Are Bonds still relevant – Citi Insight

January 2017

Are bonds still relevant? Investment tips for 2017

Many investors were no doubt surprised to realise that a Trump rather than a Clinton administration will be leading the United States for the next four years. Following the election outcome, there's been invigorated expectations for stronger US economic growth and higher inflation due to Trump's large fiscal expansion plans, which are anticipated to include tax cuts and a sizeable boost to infrastructure spending.

Additionally, the US Federal Reserve increased the Fed Funds Rate in December 2016 for the first time in 12 months, with indications that there may be further rate increases on the cards in to 2017 and beyond.

As a result there has been a regime shift in yields as they leapt from their historically low levels. Considering these recent events, many investors are asking: are bonds still relevant?

"There has been a change in course of investment flows from government bonds to corporate bonds, a pivot towards shorter to medium term duration and a shift from bonds to equities investment," observes Simson Sanaphay, Investment Strategist with Citibank Australia.

Sanaphay however believes bonds remain a central part of any diversified investment portfolio. "Over the past decade, bonds have shown an ability to weather both political and economic volatility."

He points out that US long rates can influence the yield curve of other countries - including Australia. However, he believes bonds remain a central part of any investor's portfolio.

"We think for the Australian investor, the RBA has a high bar for cutting rates further given the potential for negative spill overs from already high levels of Australian household debt and a Federal Government set on achieving a budget surplus in FY21. This challenges the idea of higher local interest rates like what you're currently witnessing in the United States. So Australian investors will remain on the hunt for yield," Sanaphay surmises.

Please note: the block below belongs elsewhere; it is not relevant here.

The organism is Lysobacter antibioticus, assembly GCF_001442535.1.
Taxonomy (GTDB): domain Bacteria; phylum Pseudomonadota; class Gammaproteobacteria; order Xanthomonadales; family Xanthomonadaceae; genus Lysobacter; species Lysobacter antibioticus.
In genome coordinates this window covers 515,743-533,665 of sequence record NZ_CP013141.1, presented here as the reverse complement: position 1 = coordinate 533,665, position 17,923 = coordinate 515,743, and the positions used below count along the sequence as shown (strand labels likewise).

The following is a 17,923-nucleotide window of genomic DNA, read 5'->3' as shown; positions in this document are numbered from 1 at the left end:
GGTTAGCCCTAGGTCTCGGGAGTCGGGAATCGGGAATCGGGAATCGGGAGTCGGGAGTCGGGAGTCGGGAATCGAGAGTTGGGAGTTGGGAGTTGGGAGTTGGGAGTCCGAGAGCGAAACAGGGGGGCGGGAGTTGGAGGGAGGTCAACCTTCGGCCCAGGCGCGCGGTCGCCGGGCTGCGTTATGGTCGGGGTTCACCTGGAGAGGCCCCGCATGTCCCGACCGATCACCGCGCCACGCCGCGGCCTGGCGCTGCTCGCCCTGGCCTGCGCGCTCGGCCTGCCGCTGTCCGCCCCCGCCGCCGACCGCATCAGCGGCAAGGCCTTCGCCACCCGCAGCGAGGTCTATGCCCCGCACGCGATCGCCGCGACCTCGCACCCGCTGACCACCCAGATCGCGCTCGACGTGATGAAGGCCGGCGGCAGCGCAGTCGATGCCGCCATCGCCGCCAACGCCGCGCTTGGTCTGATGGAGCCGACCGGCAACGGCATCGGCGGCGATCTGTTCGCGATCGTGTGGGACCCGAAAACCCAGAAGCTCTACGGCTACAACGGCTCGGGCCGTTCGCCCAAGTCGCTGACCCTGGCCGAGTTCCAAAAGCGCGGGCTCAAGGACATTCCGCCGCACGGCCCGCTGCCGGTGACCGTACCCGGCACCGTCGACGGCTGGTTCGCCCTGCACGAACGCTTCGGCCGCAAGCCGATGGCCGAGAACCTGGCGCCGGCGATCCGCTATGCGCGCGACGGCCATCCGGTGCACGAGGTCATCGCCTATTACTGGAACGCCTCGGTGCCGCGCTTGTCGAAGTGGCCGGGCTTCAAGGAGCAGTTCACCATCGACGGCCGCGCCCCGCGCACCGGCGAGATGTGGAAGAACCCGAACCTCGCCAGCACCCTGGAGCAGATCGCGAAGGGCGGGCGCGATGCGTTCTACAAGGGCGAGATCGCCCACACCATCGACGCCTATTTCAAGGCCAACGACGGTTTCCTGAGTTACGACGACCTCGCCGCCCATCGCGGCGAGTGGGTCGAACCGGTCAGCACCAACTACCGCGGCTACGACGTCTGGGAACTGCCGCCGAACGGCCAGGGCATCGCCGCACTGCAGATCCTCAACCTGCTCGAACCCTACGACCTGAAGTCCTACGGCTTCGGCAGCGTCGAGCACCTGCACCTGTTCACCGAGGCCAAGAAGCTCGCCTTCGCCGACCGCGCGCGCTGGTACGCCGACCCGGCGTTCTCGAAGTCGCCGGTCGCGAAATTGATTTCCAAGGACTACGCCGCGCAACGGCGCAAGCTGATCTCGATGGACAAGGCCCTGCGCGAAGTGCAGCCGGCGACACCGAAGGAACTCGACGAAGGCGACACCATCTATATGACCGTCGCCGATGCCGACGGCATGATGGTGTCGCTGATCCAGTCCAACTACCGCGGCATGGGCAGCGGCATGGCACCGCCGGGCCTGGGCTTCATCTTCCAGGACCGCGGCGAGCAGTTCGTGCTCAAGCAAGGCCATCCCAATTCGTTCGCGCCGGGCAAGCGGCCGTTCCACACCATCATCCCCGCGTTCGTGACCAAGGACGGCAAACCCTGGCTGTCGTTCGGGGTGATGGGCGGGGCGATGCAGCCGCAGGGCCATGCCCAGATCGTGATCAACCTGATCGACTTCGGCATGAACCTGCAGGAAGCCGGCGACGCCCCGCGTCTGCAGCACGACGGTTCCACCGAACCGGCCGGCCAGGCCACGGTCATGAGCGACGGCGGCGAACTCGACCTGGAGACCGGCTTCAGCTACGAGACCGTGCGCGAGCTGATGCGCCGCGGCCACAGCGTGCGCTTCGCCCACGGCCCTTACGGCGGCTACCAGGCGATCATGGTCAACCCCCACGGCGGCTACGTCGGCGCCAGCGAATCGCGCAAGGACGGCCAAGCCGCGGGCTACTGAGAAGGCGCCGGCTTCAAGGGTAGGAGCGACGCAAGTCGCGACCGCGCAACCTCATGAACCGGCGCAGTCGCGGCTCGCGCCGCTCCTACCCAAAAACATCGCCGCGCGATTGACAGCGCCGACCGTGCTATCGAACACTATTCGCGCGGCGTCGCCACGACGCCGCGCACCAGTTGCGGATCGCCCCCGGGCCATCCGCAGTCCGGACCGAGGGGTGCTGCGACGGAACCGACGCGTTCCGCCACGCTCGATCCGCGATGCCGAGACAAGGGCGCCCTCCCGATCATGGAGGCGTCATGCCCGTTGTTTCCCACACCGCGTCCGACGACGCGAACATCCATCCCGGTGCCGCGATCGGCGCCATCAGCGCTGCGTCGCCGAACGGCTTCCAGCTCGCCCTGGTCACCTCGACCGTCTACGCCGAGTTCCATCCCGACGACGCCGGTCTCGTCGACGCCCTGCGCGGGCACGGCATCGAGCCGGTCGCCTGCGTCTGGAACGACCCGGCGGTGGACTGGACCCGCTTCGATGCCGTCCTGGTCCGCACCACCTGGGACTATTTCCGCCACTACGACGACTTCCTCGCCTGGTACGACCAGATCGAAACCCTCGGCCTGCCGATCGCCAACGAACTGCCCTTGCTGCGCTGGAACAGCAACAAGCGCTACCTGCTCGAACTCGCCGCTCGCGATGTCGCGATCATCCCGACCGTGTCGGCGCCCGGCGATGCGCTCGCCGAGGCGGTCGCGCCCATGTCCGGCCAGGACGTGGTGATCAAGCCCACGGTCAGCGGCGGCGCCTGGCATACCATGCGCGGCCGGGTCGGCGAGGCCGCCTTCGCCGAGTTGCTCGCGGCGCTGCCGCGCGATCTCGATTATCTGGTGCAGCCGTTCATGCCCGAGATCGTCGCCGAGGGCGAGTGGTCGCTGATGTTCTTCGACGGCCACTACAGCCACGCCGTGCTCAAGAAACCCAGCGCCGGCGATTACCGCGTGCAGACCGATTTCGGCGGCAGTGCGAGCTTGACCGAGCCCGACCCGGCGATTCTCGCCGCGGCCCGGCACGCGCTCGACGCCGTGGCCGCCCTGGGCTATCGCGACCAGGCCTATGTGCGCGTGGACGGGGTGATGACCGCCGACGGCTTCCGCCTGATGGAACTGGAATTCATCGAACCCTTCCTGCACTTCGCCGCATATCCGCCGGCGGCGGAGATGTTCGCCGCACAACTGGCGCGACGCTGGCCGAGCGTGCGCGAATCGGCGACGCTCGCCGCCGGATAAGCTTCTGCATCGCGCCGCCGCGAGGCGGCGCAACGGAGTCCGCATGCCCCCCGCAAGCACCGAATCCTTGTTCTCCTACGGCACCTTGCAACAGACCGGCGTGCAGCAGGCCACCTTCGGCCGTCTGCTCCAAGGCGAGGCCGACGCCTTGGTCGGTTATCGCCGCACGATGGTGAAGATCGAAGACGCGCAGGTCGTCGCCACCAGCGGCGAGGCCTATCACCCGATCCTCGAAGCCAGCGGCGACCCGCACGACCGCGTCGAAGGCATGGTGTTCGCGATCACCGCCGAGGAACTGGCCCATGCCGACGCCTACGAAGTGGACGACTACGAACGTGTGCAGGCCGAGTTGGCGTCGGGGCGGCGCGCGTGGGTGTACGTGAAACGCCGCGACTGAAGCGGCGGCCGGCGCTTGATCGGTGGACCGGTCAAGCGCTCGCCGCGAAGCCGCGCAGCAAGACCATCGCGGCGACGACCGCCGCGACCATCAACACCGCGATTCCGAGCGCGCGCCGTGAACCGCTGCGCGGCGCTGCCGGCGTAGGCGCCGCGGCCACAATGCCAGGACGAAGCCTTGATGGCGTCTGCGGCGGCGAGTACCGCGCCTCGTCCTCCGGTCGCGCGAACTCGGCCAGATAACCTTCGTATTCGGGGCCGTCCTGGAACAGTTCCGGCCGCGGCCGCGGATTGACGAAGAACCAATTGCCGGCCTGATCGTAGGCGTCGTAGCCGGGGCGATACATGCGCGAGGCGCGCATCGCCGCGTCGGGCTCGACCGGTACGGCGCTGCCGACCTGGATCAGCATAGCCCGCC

Sanaphay suggests investors seeking a defensive portfolio diversification consider fixed income investments, which may offer recurring income and the potential for higher yields.

Floating Rate Notes (FRNs)

A Floating Rate Note is a bond with a variable coupon, with each periodic payment linked to the prevailing level of an underlying interest rate benchmark - such as the quarterly US LIBOR (London Interbank Offered Rate) for USD denominated FRNs or the quarterly Bank Bill Swap Reference Rate (BBSW) for AUD denominated FRNs.

"Investors may benefit from Floating Rate Notes, especially if they have a view that yields will increase in the future as they benefit from rising coupon payments" he notes. "FRNs offer yield, but at the same time minimise bond price sensitivity to higher rates," explains Sanaphay. "They typically perform well when short-term interest rates are rising."

This is particularly topical to investors who hold USD. Despite the increase in US yields, returns on USD cash haven't been as rewarding. To achieve real rates of return investors should be thinking about taking advantage of FRNs to increase cashflow and adapting to a potentially higher yield environment.